Malala Fund is working for a world where every girl can learn and lead.
Last year, Malala Fund launched Gulmakai Network, an initiative that supports the work of education champions in developing countries — and helps bolster girls’ secondary education around the world.
This week, we’re excited to welcome a brand new cohort of champions — 14 activists from six different countries.
Zarmina., Managing Director of Watch on Basic Rights Afghanistan Organization (WBRAO)
Zarmina works with Afghanistan’s Ministry of Hajj and Religious Affairs to develop religious materials that promote girls’ secondary education and the protection of teachers. She also engages with the Ministry of Education to recruit female teachers and provide 30 girls’ high schools with water, hand-washing facilities and clean, safe toilets.
Zarqa Yaftali, Director of Women and Children Legal Research Foundation (WCLRF)
Zarqa conducts field research on how Afghanistan’s education system limits girls’ access to the classroom. Across six provinces, her team will interview girls, parents, teachers and education officials. Zarqa will then use her findings to urge the Central Ministry of Education to develop a national action plan to address the systemic barriers preventing girls from completing secondary school.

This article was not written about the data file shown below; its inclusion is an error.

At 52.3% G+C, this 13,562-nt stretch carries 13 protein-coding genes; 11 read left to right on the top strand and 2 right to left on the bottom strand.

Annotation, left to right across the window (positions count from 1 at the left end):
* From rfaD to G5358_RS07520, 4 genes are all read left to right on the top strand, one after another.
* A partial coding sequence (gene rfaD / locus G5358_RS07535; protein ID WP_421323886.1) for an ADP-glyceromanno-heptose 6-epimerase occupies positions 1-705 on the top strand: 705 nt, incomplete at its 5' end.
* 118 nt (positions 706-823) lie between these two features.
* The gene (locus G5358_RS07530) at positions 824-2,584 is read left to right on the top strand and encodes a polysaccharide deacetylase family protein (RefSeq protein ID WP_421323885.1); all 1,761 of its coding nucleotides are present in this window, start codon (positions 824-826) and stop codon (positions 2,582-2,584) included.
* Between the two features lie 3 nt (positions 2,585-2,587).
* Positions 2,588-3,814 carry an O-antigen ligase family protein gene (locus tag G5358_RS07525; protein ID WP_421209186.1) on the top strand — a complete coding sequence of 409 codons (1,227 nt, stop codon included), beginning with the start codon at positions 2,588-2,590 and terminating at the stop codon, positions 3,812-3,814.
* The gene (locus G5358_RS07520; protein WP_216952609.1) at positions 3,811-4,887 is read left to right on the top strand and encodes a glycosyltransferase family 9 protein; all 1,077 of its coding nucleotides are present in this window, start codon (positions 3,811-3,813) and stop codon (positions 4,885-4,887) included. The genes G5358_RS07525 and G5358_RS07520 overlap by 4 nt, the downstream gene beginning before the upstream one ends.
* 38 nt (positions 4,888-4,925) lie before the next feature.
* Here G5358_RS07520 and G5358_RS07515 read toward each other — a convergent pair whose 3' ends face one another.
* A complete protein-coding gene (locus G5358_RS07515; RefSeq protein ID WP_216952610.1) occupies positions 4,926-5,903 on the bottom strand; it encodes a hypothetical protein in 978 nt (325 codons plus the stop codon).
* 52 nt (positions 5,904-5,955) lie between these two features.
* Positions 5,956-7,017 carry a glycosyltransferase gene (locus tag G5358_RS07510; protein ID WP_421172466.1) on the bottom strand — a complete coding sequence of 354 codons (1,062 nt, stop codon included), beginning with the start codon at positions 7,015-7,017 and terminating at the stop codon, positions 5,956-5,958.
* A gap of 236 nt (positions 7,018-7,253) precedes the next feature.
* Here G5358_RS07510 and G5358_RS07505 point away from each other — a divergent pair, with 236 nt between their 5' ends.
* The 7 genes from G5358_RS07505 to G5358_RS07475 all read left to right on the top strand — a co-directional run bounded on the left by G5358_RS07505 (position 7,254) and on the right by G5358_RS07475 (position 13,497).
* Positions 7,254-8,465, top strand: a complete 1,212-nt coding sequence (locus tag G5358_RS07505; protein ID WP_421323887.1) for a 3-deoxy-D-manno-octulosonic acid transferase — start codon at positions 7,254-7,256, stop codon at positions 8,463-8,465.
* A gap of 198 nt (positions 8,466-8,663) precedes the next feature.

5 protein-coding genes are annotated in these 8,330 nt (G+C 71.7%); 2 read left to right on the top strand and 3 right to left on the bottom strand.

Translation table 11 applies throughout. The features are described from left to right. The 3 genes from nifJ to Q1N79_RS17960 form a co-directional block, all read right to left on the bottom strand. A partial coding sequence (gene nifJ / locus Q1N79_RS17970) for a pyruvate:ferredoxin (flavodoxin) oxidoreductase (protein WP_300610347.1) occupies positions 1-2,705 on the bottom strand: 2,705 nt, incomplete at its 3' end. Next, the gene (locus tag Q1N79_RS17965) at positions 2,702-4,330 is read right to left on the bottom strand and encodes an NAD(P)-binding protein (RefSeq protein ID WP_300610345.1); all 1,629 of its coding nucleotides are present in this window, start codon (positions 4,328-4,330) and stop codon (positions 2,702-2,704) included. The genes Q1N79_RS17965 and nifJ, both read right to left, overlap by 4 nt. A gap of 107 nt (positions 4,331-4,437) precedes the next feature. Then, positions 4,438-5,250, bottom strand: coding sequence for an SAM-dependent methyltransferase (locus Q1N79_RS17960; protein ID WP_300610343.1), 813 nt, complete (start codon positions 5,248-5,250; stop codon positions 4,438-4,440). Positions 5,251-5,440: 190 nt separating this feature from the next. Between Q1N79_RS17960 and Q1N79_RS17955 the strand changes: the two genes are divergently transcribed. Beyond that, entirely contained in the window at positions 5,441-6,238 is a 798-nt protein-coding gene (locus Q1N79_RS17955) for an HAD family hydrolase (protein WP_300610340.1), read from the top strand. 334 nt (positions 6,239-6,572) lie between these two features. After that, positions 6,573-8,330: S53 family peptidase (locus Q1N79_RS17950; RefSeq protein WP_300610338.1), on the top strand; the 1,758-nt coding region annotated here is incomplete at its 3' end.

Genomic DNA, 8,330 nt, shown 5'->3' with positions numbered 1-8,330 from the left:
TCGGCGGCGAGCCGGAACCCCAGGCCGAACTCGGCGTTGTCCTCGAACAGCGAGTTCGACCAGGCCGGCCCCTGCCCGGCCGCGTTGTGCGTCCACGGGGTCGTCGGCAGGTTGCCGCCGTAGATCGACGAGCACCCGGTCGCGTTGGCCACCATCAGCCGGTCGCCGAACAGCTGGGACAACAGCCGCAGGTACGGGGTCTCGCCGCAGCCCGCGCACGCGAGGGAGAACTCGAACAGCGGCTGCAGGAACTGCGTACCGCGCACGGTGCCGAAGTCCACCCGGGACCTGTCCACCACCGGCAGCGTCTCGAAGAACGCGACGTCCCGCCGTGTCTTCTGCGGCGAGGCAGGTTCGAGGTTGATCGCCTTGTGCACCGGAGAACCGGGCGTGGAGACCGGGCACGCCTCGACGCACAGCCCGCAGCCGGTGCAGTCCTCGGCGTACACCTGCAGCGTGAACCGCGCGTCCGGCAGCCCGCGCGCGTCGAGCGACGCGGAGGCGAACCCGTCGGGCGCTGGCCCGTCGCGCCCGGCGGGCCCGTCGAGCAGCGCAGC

Dr. Jyotsna Jha, Director of Center for Budget and Policy Studies (CBPS)
Jyotsna is developing a mentoring programme that will teach girls critical thinking skills and encourage them to speak out about the issues they witness in their communities. After the programme is piloted in the state of Bihar, Jyotsna will advocate for the model’s integration into school curricula nationwide.
Reeta Kaushik, Secretary of Samudaik Kalyan Evem Vikash Sansthan (SKVS)
At age 28, Reeta founded SKVS to support education for Dalit, Muslim and other marginalised girls in Uttar Pradesh. She is organising a campaign to convince parents to re-enrol their out-of-school daughters. She is also training school administrators to better address the issues female students face and establishing a monitoring system to identify the exclusion of marginalised girls.
Ambarish Rai, Founder and National Convener of Right to Education (RTE) Forum
Ambarish works to strengthen and expand India’s RTE Act. He engages with regional and national government officials to expand the RTE Act to make secondary school free and compulsory. He also advocates to increase government spending on education and add specific provisions in the National Education Policy to support girls’ education.